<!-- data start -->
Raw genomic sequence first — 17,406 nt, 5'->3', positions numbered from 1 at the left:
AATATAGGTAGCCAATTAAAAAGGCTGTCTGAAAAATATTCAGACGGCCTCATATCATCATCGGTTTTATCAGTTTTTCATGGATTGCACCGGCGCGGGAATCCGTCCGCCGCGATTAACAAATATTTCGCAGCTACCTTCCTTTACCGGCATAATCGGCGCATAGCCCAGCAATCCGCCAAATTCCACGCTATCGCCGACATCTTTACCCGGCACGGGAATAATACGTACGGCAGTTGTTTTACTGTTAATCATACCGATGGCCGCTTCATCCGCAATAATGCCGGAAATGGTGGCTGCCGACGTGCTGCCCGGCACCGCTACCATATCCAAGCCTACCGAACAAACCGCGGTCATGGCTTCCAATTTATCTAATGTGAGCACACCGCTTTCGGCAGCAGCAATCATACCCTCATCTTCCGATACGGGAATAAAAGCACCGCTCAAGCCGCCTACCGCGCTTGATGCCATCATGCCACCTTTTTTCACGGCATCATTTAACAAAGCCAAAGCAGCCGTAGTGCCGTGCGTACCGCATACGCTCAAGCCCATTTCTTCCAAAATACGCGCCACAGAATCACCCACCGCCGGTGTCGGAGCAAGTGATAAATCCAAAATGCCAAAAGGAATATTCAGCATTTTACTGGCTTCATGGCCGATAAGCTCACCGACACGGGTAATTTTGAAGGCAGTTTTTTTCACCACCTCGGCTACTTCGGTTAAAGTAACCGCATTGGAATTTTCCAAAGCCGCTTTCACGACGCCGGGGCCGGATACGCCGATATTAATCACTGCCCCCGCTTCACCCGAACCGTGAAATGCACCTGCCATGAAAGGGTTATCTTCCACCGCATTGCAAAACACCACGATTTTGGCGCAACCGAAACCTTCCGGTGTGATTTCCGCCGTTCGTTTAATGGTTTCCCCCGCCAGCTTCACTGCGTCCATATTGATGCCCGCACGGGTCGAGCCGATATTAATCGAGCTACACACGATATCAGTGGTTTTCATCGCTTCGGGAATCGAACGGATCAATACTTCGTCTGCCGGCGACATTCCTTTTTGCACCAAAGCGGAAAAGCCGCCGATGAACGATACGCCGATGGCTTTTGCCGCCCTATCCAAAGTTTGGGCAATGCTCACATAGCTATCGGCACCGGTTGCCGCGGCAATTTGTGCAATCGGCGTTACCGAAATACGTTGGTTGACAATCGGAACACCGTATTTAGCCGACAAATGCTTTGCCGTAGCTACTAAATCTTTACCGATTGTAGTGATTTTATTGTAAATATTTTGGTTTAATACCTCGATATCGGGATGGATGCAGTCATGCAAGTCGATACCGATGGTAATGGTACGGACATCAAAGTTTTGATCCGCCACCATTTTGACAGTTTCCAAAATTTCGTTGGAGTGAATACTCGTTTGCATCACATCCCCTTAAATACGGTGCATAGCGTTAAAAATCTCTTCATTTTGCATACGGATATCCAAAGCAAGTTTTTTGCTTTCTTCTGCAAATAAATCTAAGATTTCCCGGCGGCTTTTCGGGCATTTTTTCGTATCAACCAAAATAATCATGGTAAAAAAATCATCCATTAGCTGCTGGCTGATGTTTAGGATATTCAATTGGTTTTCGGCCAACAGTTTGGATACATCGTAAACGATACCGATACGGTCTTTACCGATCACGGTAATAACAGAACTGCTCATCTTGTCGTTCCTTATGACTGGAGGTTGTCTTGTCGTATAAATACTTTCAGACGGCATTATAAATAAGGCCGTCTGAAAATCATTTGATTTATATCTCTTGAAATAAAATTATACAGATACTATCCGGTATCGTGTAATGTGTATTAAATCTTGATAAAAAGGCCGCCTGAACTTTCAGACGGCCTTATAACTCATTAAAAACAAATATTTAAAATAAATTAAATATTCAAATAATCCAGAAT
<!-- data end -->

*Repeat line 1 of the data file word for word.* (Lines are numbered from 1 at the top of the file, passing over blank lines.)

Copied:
Raw genomic sequence first — 17,406 nt, 5'->3', positions numbered from 1 at the left: